The waiver of Magnus Wolff Eikrem ended a short tenure with the Sounders that never ended up being a good fit. Aside a promising start in the Concacaf Champions’ League, the player never got consistent playing time, even with the Sounders decimated by injuries this spring. As it was apparent the Sounders did not see a long-term future with the player, they decided to move in a different direction.
The only question remaining (aside from what moves they’ll make to replace him) concerned his contract status. Media reports indicated that Wolff Eikrem’s contract was guaranteed, meaning that in the event the player was waived, the team would be on the hook for his salary (and the corresponding use of Targeted/General allocation money) for as long as his salary was guaranteed.
However, a Sounders spokesman confirmed to me that the team and player agreed to mutually terminate the contract. That means that the Sounders will not pay him the remainder of his salary for this year. Wolff Eikrem is now an unrestricted free agent and free to sign with any team on a free transfer. Thus, the Sounders have freed up the corresponding salary in their budget for the remainder of the season, and there will be no budget impacts beyond this year (i.e., no need to use the buyout next season, in the event he had more guaranteed years beyond 2018). Of course, the Sounders now have the international slot that he occupied.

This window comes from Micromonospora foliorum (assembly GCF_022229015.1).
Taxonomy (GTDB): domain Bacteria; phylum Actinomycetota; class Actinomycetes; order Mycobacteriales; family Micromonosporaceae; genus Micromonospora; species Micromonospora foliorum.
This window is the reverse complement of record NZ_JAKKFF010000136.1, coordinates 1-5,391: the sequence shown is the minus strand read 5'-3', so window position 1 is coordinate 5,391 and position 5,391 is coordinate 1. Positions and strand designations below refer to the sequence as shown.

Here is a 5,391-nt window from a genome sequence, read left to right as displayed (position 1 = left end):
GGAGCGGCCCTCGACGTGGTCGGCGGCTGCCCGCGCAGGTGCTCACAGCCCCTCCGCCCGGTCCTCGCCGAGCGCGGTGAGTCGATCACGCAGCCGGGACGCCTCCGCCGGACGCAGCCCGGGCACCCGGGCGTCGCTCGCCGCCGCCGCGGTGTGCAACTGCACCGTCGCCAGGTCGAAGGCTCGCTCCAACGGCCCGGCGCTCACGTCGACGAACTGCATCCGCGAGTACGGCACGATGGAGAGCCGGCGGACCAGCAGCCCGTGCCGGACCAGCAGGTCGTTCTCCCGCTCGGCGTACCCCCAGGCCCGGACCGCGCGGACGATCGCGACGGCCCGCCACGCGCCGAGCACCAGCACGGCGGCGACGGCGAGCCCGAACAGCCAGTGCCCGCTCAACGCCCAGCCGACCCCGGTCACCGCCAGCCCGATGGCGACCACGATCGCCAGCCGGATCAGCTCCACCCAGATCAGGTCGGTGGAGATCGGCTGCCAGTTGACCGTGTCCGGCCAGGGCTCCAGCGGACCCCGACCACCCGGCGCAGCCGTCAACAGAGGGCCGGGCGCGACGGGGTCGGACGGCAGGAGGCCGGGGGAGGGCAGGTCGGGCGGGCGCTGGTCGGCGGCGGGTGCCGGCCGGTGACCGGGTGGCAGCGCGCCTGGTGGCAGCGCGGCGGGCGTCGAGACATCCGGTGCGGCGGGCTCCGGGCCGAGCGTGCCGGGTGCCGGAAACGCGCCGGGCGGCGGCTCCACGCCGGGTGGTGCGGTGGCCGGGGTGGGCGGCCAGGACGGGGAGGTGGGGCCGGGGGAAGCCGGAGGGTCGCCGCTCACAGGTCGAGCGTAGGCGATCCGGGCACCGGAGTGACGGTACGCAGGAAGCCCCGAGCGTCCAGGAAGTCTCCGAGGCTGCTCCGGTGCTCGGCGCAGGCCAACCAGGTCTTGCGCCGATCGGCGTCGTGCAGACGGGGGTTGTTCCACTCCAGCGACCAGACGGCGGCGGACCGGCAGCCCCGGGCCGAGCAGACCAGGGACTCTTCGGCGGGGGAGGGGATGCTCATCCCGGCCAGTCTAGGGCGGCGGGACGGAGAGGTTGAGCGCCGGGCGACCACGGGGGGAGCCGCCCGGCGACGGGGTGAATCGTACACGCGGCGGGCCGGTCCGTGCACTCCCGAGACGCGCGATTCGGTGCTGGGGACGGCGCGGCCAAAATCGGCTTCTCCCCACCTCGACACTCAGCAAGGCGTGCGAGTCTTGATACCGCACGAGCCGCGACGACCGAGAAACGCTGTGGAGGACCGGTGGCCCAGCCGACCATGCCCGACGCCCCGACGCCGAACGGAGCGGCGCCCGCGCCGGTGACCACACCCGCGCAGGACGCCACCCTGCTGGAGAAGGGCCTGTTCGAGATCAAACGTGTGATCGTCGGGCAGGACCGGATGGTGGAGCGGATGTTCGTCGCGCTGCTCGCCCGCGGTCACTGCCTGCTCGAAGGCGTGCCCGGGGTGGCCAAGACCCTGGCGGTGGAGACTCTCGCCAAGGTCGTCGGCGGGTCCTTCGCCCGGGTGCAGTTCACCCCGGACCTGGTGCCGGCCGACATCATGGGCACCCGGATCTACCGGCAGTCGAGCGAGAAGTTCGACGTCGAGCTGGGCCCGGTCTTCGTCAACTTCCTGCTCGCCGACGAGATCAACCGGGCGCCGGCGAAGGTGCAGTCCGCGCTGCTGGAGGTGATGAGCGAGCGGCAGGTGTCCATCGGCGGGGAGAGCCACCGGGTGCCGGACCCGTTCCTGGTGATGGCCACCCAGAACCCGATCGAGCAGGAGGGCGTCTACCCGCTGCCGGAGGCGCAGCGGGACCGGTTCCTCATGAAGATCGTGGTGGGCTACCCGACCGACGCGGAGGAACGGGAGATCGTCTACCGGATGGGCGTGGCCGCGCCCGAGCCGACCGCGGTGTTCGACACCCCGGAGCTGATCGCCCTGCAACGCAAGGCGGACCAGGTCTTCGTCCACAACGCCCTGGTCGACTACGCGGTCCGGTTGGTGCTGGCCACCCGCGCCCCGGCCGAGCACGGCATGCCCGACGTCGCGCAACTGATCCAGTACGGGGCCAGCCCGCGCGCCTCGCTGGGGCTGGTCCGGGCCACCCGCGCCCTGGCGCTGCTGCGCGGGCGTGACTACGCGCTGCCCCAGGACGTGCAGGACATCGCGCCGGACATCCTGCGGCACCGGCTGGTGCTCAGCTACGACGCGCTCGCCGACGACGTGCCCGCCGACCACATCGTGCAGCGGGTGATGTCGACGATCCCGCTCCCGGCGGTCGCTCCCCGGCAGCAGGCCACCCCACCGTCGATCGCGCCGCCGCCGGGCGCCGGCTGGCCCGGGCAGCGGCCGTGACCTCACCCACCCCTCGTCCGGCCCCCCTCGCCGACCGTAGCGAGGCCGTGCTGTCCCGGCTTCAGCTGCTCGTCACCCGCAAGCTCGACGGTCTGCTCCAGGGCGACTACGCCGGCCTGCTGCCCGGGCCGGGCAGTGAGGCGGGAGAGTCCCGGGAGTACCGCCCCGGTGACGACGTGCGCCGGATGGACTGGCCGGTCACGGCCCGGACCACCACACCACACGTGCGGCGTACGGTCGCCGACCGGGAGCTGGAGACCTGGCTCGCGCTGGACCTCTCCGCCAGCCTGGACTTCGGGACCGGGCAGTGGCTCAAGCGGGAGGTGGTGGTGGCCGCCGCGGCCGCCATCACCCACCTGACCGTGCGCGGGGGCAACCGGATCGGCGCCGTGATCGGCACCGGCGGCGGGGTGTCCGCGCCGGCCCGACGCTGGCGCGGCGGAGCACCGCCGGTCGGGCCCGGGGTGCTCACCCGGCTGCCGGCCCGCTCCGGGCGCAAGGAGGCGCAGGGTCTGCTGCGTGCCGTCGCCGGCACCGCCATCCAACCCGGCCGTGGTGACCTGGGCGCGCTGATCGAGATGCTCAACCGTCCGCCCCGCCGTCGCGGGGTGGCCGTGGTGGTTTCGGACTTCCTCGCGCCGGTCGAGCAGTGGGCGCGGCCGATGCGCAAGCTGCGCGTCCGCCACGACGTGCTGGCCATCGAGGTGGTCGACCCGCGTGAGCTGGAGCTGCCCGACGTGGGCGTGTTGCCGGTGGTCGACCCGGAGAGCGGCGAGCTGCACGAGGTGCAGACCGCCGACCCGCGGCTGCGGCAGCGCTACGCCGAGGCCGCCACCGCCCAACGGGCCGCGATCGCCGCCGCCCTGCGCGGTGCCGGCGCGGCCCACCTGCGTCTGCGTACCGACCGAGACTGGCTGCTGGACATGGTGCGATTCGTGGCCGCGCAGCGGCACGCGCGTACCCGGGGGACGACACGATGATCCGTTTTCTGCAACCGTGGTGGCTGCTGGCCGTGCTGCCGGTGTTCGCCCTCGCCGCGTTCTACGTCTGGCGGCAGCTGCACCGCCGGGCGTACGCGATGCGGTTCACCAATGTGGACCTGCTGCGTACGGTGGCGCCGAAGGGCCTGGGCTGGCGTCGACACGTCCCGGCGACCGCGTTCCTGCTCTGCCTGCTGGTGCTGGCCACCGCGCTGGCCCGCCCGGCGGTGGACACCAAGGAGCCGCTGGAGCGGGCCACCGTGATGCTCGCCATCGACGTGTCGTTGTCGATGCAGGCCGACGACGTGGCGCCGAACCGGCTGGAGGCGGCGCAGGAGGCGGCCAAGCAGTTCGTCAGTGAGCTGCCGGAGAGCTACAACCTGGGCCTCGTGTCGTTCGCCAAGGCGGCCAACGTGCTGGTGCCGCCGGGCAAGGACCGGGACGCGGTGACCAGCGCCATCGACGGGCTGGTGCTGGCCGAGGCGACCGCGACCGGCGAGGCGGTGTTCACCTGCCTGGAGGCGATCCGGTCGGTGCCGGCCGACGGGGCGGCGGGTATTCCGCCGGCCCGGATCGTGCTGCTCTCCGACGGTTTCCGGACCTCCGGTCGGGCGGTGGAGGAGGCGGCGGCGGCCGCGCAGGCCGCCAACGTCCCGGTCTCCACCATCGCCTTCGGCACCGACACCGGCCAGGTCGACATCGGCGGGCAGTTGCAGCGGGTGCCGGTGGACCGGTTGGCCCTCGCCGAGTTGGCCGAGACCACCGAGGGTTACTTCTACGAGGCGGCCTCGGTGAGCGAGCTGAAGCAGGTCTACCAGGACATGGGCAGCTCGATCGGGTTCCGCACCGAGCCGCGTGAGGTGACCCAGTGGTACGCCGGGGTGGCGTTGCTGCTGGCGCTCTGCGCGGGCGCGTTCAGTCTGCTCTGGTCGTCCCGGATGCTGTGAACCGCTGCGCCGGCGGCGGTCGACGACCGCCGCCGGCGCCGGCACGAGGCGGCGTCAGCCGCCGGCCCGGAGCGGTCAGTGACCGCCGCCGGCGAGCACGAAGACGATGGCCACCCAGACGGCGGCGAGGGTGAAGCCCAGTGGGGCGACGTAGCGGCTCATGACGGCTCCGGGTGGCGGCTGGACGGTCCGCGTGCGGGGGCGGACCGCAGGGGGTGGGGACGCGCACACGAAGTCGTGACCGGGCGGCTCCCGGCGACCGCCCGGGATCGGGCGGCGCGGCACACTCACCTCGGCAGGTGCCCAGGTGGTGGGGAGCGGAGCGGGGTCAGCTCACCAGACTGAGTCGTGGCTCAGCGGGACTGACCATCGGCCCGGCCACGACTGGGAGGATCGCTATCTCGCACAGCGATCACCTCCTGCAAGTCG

The only thing left to determine is how much budget space the Sounders may have cleared up. First, Wolff Eikrem had a salary for 2018 as follows:
Now, the salaries listed from the MLSPA are not entirely accurate, but for purposes of this story, we’ll go with his listed salary ($546,666.67) as the actual number. The Designated Player (DP) budget charge for 2018 is $504,375, so some form of allocation money was needed to buy him down below that number, since the Sounders have had three DP’s at all points this year. The most the Sounders could have brought his salary down to using TAM/GAM is $150,000, so the Sounders were using anywhere from about $45,000-$400,000 in allocation money for this year.
Since we’re basically halfway through the season, the Sounders have recouped about $250,000 in budget space in pure dollars. What we don’t know (and aren’t likely to know) is how much GAM/TAM the team may have recouped and how that works in the context of his remaining freed-up salary. I have a request of clarification as to whether the team will see the return of any allocation money, but the good news for Sounders fans is that the mutual termination will not hinder the Sounders financially in their attempts to find a replacement this year, and it will likely help.